David A. Hume focuses on Immunology, Genetics, Cell biology, Macrophage and Mononuclear phagocyte system. The concepts of his Immunology study are interwoven with issues in Colony-stimulating factor and Receptor. His study in Gene, Genome, Regulation of gene expression, Promoter and Transcription is carried out as part of his Genetics studies.
His research in Regulation of gene expression intersects with topics in Transcription factor, Gene expression, Transcriptional regulation and RNA interference. His Cell biology research is multidisciplinary, relying on both Tumor necrosis factor alpha, Innate immune system, Cellular differentiation and Osteoblast. A large part of his Macrophage studies is devoted to Macrophage colony-stimulating factor.
His primary areas of study are Cell biology, Molecular biology, Genetics, Macrophage and Gene. His studies deal with areas such as Tumor necrosis factor alpha, Transgene, Cellular differentiation and Receptor, Colony stimulating factor 1 receptor as well as Cell biology. His studies in Molecular biology integrate themes in fields like Macrophage colony-stimulating factor, Transcription factor, Reporter gene, Regulation of gene expression and Transcription.
David A. Hume does research in Genetics, focusing on Gene expression profiling specifically. His Macrophage study combines topics in areas such as Monocyte, Mononuclear phagocyte system, Immunology, Bone marrow and Innate immune system. His research on Gene often connects related areas such as Computational biology.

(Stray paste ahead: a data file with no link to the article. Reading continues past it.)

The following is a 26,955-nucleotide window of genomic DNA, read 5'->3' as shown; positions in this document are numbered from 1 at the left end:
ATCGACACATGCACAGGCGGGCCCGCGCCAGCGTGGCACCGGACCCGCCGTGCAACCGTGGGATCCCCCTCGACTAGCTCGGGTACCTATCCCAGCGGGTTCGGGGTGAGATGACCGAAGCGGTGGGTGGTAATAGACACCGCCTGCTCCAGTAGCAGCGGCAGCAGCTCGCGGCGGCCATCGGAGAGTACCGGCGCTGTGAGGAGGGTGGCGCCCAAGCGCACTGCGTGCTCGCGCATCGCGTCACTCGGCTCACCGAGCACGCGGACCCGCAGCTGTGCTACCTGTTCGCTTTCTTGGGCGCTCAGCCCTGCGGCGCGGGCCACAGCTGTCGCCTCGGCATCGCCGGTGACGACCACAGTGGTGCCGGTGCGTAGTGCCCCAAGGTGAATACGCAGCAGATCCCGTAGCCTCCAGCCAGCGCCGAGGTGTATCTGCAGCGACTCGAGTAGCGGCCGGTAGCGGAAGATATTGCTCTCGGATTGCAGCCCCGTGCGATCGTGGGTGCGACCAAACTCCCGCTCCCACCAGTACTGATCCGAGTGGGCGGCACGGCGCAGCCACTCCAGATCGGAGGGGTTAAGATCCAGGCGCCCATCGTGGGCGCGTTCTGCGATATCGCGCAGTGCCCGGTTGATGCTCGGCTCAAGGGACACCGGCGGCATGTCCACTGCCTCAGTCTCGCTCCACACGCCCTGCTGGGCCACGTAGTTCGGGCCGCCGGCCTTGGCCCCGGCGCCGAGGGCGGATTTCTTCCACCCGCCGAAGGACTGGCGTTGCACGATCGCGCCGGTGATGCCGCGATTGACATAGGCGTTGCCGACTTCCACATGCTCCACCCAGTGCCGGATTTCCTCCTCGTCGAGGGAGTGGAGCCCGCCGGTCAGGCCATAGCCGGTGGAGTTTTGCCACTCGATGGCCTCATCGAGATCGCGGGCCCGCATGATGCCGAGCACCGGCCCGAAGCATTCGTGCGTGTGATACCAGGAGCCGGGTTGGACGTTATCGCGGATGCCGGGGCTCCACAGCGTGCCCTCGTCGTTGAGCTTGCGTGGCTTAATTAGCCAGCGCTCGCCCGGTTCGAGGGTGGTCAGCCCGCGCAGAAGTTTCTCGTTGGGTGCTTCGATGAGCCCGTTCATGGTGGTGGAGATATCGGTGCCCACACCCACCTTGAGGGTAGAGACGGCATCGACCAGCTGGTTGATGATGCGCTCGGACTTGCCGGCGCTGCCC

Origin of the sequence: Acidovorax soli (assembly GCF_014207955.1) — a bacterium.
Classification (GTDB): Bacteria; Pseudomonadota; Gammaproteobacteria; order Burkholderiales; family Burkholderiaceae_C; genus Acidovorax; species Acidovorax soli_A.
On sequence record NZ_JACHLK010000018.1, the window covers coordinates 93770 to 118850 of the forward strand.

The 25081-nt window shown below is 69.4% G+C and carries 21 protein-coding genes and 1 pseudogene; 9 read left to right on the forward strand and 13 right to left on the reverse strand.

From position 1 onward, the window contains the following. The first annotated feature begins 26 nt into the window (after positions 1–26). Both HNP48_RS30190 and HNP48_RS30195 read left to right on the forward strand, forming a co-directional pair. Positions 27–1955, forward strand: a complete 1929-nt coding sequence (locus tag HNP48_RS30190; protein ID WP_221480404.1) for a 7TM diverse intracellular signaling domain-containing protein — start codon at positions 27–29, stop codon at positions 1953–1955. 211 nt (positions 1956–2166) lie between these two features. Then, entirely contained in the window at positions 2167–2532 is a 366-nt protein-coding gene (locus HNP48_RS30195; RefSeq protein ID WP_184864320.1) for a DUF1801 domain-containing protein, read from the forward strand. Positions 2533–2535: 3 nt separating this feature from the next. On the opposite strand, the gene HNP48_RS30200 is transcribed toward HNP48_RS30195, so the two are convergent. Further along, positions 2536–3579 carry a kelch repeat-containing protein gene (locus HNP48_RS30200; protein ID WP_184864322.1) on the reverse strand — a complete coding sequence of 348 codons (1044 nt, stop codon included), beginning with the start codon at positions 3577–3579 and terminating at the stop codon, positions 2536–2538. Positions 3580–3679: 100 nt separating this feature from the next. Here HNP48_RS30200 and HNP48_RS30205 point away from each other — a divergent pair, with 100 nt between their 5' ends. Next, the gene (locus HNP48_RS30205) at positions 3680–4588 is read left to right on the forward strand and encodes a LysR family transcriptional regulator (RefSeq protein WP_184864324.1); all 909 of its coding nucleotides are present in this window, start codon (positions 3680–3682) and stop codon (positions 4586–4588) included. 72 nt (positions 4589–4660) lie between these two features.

His main research concerns Cell biology, Gene, Genome, Genetics and Gene expression. David A. Hume interconnects Transgene, Colony stimulating factor 1 receptor, Macrophage and Microglia in the investigation of issues within Cell biology. His Macrophage research incorporates elements of Haematopoiesis, Antibody and Growth factor.
His Gene study which covers Cell that intersects with Mitosis and Cell growth. His Genome study combines topics from a wide range of disciplines, such as Evolutionary biology and Computational biology. His research ties Transcription factor and Gene expression together.
David A. Hume mainly investigates Gene, Cell biology, Genome, Transcriptome and Macrophage. The Cell biology study combines topics in areas such as Offspring, Cell, Major histocompatibility complex and Transgene. His biological study spans a wide range of topics, including Zoology and Computational biology.
David A. Hume has begun a study into Transcriptome, looking into Gene expression and Genetics. His work carried out in the field of Gene expression brings together such families of science as Transcription factor and Immunology. His Macrophage research includes themes of Immune system, Mononuclear phagocyte system, Growth factor and Antibody.
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Interferon-γ: an overview of signals, mechanisms and functions
Kate Schroder;Paul John Hertzog;Timothy Ravasi;David A Hume.
Journal of Leukocyte Biology (2004)
The Transcriptional Landscape of the Mammalian Genome
P. Carninci;T. Kasukawa;S. Katayama;J. Gough.
Analysis of the mouse transcriptome based on functional annotation of 60,770 full-length cDNAs
Y. Okazaki;M. Furuno;T. Kasukawa;J. Adachi.
Fate Mapping Reveals Origins and Dynamics of Monocytes and Tissue Macrophages under Homeostasis
Simon Yona;Ki Wook Kim;Yochai Wolf;Alexander Mildner.
Antisense Transcription in the Mammalian Transcriptome
S. Katayama;Y. Tomaru;T. Kasukawa;K. Waki.
An atlas of active enhancers across human cell types and tissues
Robin Andersson;Claudia Gebhard;Irene Miguel-Escalada;Ilka Hoof.
Genome-wide analysis of mammalian promoter architecture and evolution
Piero Carninci;Albin Sandelin;Boris Lenhard;Boris Lenhard;Shintaro Katayama.
Nature Genetics (2006)
A promoter-level mammalian expression atlas
Alistair R.R. Forrest;Hideya Kawaji;Michael Rehli;J. Kenneth Baillie.
Immunohistochemical localization of macrophages and microglia in the adult and developing mouse brain.
V H Perry;D A Hume;S Gordon.
Endotoxin signal transduction in macrophages
Matthew J. Sweet;David A. Hume.
Journal of Leukocyte Biology (1996)
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